But the term “world-picture” is probably too narrow to capture what Wittgenstein is after. We, Wittgenstein, Lavoisier have acquired not only a way of looking at things, but also a whole set of practices into which that pictures enters. It is not only that we take the propositions in the text-book for granted, but we use and handle our text-books in a certain way, they are part of an educational and institutional structure. The trust we have in the claims of science is, to say it again, a trust in a whole system that includes propositions, people, writings, institutions, and practices. This system – let us call it “physics” for short – has, of course not always existed. It has come about in a course of historical development that is certainly worth retracing. Our overall trust in physics is constituted by bits of trust (the trust we have in a particular text or a particular teacher) that have developed over time and have come together to form an interconnected and mutually supportive system. We can speak then of a systemic trust as against trust only in this or that particular. And the two, systemic and particular trust, are somewhat independent of each other. I may entertain a systemic trust in physics while at the same time experiencing doubts about a particular text-book or a particular teacher. Particular doubt is always possible and often appropriate. I certainly should not trust unconditionally whatever I am told under the heading of physics. But this need not and typically will not undermine my systemic trust in physics.
In 1997, Bell Labs in New Jersey hired a young German physicist, Jan Hendrik Schön, who had received his doctorate earlier that year from the University of Konstanz in Germany. The people at Bell soon came to appreciate their new colleague. Within a short time, Schoen reported spectacular new results in the semiconducting properties of organic materials. His discoveries included “a field-effect transistor based on organic crystals, the quantum Hall effect and zero-field metal-insulator transition in that device, superconductivity where others had failed to find it, the first organic laser, the first light-emitting field-effect transistor, behavior indicative of transistor action in single molecules, and more.”[iii] Together with some co-authors he began to publish peer-reviewed papers in prominent scientific journals like Science and Nature. By 2001, he and his co-authors were coming out with a new research paper about every eight days. Schön’s reputation grew rapidly and he received a number of prizes and awards both in Germany and the US for his outstanding scientific work.
But not all was well. Other researchers began to discover irregularities in the numerical data and when they tried to repeat Schön’s discoveries they could not do so. By 2002, Bell was sufficiently worried to set up a committee to investigate the problem. When they requested Schön’ raw data, he claimed that he kept no notebooks and that he had erased from his computer because of limited hard-drive space. Schön’s “spectacular discoveries” turned out to be fraudulent inventions from beginning to end. In September of 2002, Schön was dismissed from his position at Bell. Two years later the University of Konstanz revoked his doctoral degree, a decision that was confirmed in 2014 by the German Federal Constitutional Court. Schön works today for an engineering firm in Germany.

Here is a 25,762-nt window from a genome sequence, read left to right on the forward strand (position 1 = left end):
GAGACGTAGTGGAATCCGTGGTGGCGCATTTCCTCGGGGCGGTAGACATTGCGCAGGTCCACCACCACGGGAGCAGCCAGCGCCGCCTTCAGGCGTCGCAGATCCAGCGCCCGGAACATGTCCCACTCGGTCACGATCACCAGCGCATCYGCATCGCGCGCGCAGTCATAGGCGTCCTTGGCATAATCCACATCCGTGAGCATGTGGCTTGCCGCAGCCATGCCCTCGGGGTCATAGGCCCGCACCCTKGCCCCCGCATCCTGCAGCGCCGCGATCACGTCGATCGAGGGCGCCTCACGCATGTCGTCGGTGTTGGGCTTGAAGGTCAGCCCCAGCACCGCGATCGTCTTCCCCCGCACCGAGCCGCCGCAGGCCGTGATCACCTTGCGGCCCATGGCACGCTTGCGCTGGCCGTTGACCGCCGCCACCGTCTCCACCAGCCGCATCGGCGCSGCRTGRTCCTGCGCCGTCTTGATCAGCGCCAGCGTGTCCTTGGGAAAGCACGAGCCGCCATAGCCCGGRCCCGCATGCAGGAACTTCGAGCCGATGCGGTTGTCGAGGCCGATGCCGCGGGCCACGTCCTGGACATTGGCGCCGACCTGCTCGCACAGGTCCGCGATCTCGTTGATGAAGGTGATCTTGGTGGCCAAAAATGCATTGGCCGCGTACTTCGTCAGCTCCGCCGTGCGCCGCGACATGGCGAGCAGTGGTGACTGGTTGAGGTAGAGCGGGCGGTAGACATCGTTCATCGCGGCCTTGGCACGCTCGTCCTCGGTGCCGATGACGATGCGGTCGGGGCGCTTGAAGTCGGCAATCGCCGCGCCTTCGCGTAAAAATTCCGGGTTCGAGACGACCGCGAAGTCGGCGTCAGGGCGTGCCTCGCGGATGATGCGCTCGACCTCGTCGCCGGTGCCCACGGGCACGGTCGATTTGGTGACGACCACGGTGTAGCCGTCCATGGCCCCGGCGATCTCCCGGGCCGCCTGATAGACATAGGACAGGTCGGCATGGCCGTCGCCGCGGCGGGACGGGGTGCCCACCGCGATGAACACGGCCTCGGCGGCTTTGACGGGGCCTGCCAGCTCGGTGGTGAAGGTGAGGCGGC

When Eugenie Samuel Reich published her book on this scandal in 2009, she subtitled it „How the biggest fraud in physics shook the scientific world.” The Schön scandal did, indeed, generate some very profound questioning in the scientific world. How was it possible that Bell Labs, a highly respected institution, let this series of fraudulent action continue for five years? Where was the scientific oversight? And how about Schön’s co-authors? They were eventually exonerated; but should they not have been aware of what was going on? And what of the peers who had supposedly reviewed Schön’s articles before their publication? And how about the responsibility of the scientific journals to make sure that their publications could hold water? And how, finally, about the scientific bodies that had given Schön their prizes and awards? Myriam Saratchik, herself a distinguished physicist, wrote in 2009: “Our reluctance to question the basic integrity of colleagues, the self-interest of journals and institutions—Bell Labs in this instance—our own wishful thinking, our ambitions, and our failure to set standards for recording and storing data are all factors that enabled those fraudulent claims to go unrecognized for too long.” She added that the case “challenges our reliance on the premise that science is self-correcting—that is, that wrong results or theories are ultimately corrected and superseded.”[iv]
But the story of the Schön scandal also shows that his false claims and theories were ultimately exposed and superseded, even if it took a few years. The fraud may have shaken the scientific world, but it didn’t shake it apart. Our systemic trust in physics has not been destroyed by it. There have been other errors and frauds in physics: the announcement of n-waves in 1903, the discovery of an upsilon particle, or that of element 118. The turbulence created by these errors and frauds has, however, affected only the research edge of physics. None has undermined its central teachings. Our trust in the belief that water boils at ca. 100 has never been questioned.